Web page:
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UTA Project Aims to Better Manage Roadway Traffic Flow

ARLINGTON, TX — A civil engineering researcher at The University of Texas at Arlington is leading a project that will aim to improve smart traffic signal management through traffic signal simulation techniques and big data.

Pengfei (Taylor) Li, Assistant Professor in the Department of Civil Engineering, is leading the $292,010 grant funded through the U.S. Department of Transportation and Texas Department of Transportation (TxDOT), titled “Improving traffic signal system planning, design and management with big-data-enhanced Automated Traffic Signal Performance Metrics (ATSPM) system.”

“We want to explore adopting the forward-looking ATSPM systems for better arterial traffic management,” Li said. “We aim to bridge the gap between traffic signal planning and design and operations and evaluations by using the same criteria.

“Right now, the ATSPM can only be used to post-evaluate traffic signal systems after their deployment while most traffic signal systems are still being designed following a traditional framework adopted decades ago.”

Li’s project would develop software tools to link traffic simulation engines with forward-looking ATSPM systems, then comprehensively evaluate the performance of new traffic signal designs before they are deployed.

A commonly used traffic simulation package developed in Germany, VISSIM, will be used to generate realistic traffic data and mobility data under various traffic signal programs. Then the simulation data will be fed into multiple ATSPM systems to evaluate the traffic signal performance.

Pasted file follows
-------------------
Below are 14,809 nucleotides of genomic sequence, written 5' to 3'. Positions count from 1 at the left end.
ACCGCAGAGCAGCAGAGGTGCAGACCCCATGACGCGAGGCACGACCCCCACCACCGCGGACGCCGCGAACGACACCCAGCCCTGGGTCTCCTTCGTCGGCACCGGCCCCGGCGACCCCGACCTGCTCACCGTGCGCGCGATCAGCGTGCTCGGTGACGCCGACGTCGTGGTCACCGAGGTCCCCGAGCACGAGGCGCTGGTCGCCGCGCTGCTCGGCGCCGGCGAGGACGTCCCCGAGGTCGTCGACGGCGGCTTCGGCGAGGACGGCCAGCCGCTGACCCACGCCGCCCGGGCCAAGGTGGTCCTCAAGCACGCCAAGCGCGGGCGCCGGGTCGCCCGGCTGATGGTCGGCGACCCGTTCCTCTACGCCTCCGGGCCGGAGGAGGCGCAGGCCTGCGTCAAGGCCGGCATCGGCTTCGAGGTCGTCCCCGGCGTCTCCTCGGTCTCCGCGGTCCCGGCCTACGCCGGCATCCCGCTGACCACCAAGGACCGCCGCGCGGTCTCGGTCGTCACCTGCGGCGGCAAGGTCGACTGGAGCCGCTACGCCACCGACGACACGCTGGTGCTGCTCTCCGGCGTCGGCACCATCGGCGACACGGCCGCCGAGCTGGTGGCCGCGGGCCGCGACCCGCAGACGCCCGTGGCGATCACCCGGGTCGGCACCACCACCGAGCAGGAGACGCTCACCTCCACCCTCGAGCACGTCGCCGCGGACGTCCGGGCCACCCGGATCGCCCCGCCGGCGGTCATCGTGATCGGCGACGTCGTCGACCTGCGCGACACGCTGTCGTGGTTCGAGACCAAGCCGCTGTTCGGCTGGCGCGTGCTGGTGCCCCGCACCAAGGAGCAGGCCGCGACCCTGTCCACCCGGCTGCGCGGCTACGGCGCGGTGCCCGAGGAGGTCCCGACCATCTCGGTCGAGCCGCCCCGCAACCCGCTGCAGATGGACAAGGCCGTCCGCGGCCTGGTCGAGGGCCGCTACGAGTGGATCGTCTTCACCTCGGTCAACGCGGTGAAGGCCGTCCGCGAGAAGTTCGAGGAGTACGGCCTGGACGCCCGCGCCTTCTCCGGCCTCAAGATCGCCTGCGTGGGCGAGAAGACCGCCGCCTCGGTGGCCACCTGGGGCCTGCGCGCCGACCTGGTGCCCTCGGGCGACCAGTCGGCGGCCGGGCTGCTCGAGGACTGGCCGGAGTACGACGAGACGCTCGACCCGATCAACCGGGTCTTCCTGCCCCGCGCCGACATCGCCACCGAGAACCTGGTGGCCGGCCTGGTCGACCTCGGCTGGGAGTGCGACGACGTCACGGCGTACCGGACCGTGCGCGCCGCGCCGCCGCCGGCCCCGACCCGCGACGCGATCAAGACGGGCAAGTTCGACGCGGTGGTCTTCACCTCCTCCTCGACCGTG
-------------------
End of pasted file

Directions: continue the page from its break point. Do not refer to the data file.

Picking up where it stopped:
The project team will also conduct case studies at 10 to 15 intersections along Cooper Street in Arlington to demonstrate the proposed solutions’ performance for TxDOT. Cooper Street, classified as a freight corridor by TxDOT, contains all the complicated components of urban traffic. The outcome of this project will also reshape the framework of traffic signal planning and design in the long term.

Melanie Sattler, interim Chair of the Department of Civil Engineering, said Li’s work could coordinate transportation efforts to reduce travel times.

“Projects that can reduce travel times in a growing region like Texas are especially important,” she said. “This project will lead to less traffic, emissions, and fuel consumptions, critical to maintaining a livable community.”
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